Beating Pandemic would be a cinch were it not for the Epidemic cards. When one is drawn from the Player deck, a new city is instantly given three cubes. Furthermore, Infection cards which have already been revealed are shuffled and placed on top of the Infection deck. Consequentially, the same cities which have recently been hit by the diseases are certain to be drawn again soon.
It’s this final rule that gives Epidemic its flavor. Like a bad cold that just won’t go away, the contagions in Pandemic just keep turning up, even in cities you thought you had thoroughly disinfected. On the up side, though, you also have a pretty good idea about where the diseases are going to strike next. If Chicago got hit before the last Epidemic and you haven’t seen it since, you know that it’s somewhere at the top of the Infection deck, lying in wait; if Chicago has three cubes, you also know you need to get over there, and fast. This is what makes the game more of a coordinated battle rather than just a series of frantic fire drills.
And coordination really is the key to winning. Players must constantly discuss their options and synchronize their actions, to best address the whims of fate. While strategic play is possible (and necessary), much of Pandemic is tactical in nature: you look at the state of the game, you study your hand of cards, you evaluate your position on the board, and you try to optimize your four actions. In this way the game is much like a puzzle, one that multiple people can work on simultaneously.
Adding to the excitement is the geometric rate at which things go pear-shaped as play progresses. At the start of the game, with only nine cities infected, beating the game looks like a cakewalk. And you’ll remain nonplussed even after an outbreak or two. But around the time the third Epidemic card appears, everything goes to hell in a hurry. If a city with three cubes is adjacent to a city that outbreaks, it too will outbreak; if there is a third fully infected city nearby, the chain of outbreaks continue. When three, four, five outbreaks can all come from the turn of a single card, the tension around the table becomes palpable.
What I like best about Pandemic is the narrative that evolves as you play; after the game is over, you can’t help but recount the “storyline”, revealing in the small victories and cursing your ill-fortune. It’s also hard–very hard. That’s a great thing, because one common pitfall of cooperative games is that the replay value tends to evaporate once players have “figured it out”; the difficulty level of Pandemic, combined with the random setup and progression of play, largely obviates this problem. And it’s fairly quick, requiring only half an hour or so (though you’ll be hard pressed not to play two or three bouts in a row).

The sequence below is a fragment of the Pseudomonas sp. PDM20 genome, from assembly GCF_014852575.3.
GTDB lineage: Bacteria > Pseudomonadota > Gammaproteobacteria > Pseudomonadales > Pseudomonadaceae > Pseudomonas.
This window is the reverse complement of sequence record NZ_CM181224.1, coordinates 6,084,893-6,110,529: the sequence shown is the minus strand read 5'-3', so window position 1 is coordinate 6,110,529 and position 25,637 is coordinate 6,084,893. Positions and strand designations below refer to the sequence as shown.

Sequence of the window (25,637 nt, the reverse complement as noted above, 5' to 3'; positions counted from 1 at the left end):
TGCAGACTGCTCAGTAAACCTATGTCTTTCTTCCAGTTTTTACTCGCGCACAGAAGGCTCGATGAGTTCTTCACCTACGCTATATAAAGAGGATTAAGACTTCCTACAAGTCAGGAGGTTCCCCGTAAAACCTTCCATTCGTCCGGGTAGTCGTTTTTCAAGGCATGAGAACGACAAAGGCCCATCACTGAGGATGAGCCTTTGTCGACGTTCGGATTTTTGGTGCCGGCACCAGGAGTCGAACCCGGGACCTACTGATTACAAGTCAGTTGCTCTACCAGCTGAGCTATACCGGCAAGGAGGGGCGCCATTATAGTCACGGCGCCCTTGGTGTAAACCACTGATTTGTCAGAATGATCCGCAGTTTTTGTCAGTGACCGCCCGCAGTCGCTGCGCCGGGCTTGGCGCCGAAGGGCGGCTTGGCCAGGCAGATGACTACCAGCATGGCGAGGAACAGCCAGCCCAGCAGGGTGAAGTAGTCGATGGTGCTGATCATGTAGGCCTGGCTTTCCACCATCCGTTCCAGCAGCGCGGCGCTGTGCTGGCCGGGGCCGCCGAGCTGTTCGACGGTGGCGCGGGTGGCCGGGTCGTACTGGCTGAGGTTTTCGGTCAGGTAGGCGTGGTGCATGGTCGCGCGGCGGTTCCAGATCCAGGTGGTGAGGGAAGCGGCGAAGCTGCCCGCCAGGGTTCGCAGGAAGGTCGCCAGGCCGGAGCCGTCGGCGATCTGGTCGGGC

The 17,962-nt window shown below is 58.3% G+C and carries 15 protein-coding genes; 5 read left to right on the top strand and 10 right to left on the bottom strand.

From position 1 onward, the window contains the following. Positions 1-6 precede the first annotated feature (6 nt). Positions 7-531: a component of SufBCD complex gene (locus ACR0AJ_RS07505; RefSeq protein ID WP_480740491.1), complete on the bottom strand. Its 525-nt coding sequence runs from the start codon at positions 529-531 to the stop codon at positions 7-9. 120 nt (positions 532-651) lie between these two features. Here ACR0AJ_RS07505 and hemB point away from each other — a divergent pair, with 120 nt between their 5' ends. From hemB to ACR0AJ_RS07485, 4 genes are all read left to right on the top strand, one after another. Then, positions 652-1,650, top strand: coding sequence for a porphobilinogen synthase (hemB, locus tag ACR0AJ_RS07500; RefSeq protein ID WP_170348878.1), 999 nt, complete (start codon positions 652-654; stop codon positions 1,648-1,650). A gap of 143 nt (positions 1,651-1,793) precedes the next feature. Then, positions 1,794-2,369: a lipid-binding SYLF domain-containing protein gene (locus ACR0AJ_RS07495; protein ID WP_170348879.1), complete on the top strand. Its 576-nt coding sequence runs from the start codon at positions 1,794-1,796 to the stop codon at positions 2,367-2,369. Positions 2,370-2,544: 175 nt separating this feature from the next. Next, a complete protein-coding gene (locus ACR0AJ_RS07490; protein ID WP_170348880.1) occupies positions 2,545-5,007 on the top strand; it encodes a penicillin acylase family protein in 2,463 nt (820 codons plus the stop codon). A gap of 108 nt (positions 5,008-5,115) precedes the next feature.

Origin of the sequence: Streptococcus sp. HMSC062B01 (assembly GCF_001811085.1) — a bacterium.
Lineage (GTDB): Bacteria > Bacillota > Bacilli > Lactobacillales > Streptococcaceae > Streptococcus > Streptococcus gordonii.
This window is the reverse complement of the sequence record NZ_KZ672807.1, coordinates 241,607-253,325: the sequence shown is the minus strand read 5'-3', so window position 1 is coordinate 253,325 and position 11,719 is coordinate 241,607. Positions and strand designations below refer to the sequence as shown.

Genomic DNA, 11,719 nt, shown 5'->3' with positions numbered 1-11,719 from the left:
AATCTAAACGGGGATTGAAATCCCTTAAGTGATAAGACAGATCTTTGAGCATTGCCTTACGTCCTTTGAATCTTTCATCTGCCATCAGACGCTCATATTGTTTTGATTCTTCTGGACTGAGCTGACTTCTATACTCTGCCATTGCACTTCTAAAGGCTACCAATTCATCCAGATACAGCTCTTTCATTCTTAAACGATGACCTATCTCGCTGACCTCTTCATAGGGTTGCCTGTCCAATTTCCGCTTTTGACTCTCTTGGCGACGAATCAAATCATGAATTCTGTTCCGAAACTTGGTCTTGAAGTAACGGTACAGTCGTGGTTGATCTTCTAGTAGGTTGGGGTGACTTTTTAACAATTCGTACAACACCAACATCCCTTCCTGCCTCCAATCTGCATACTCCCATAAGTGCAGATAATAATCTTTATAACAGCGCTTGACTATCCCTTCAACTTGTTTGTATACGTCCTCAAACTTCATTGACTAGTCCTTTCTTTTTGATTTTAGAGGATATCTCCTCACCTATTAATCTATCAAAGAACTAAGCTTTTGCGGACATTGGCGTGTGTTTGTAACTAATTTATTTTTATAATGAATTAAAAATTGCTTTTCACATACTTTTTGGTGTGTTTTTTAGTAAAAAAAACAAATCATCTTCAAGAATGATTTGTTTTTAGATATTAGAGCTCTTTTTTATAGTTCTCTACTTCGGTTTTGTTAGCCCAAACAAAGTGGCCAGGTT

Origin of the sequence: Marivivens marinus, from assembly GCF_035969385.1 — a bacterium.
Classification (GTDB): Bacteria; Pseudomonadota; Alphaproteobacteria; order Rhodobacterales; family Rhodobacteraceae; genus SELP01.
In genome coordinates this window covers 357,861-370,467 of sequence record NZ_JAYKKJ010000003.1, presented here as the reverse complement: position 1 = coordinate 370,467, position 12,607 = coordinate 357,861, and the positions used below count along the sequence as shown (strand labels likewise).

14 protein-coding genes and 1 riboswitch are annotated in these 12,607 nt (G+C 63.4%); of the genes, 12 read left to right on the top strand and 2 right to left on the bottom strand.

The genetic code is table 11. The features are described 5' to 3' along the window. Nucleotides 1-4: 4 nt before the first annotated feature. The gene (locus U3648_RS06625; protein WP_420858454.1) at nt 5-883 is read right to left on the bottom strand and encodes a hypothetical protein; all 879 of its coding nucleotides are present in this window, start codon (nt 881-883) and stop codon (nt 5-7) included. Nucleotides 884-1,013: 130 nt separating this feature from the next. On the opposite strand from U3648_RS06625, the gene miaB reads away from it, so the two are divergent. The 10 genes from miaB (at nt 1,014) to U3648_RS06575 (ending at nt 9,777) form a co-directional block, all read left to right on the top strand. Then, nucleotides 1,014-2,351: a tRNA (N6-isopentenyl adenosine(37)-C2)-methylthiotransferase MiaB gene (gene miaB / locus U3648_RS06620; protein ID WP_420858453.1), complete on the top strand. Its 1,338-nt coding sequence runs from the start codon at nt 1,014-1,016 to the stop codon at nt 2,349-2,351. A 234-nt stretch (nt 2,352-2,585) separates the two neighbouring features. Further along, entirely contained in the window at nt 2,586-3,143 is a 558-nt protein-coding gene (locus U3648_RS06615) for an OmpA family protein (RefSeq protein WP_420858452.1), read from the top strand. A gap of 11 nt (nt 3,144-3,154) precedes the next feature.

It’s always fun to watch the faces of new players blanch when you introduce them to Pandemic, so certain are they that no disease could be as deadly as the boredom this game will sure induce. It’s even more fun to watch those same people when they discover that this game rocks, not despite it’s unusual theme but because of it.
Bonus: Here ‘s Matt Leacock, creator of Pandemic, speaking about its design. The video is 50 minutes long but he spends the first ten providing an in-depth introduction to the game mechanics, in case you are intrigued but not yet sold. And the whole speech is pretty fascinating if you are a game geek like myself.
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Status Report: Hi! What happened to me! You’re probably bitterly disappointed in me because you think that I fell way behind on this whole NaNoReMo deal, given that’s it’s “ReMo” and not “ReYe” or “ReDe” or “ReCe”. But you’re wrong to think that, because I actually did Re Lolita in a Mo, I just fell behind on providing my reports. So FuYo.
Part of the reason the reports ending is because I just don’t have much to say about this portion of the novel. Frankly, I found it to be a little dull after the pedorollercoaster of Part I. These chapters felt like the middle episodes of a TV show’s first season, where they are just trying to fill time between their Awesome Setup and the Big Finale.
So, instead, let’s talk about how obnoxious this Annotated Lolita is. Oh, man. It’s physically obnoxious, in that you constantly have to flip from your current place in the book to the back, where all the annotations are stored. But it’s also intellectually obnoxious, in that many of these “annotations” are remarkably pedestrian. The fact that Dolores and Charlie canoodled next to a body of water called “Climax Lake” is an innuendo of some sort? Really? Wow, I’m so glad I flipped back here to learn that.
I mean, it’s nice that he provides translations of all the French phrases, and defines many of the 13¢ words, but some of his analysis–I dunno. In fact, in the introduction the annotator even states that Nabokov openly disagreed with some of the his interpretations. Basically (as I imagine it) the annotator was, like, “so in this chapter where Humbert Humbert gets his hand stuck in a pickle jar, is that symbolic of how women use their metaphorical ‘pickle jars’ to trap men into confining relationships?” And Vladie’s all, like, “uhh no, I just though it would be funny if he got his hand stuck in a pickle jar” and the annotator is all, “welllllllllll I promised the publisher 25,000 words of annotations so yes it is.”
Anyway, long story short, I gave up on the annotations except for ces expressions françaises damnées par dieu. It was too much like having a blabbermouth behind me at the movie theater, summarizing every major plot point to his girlfriend in a stage whisper.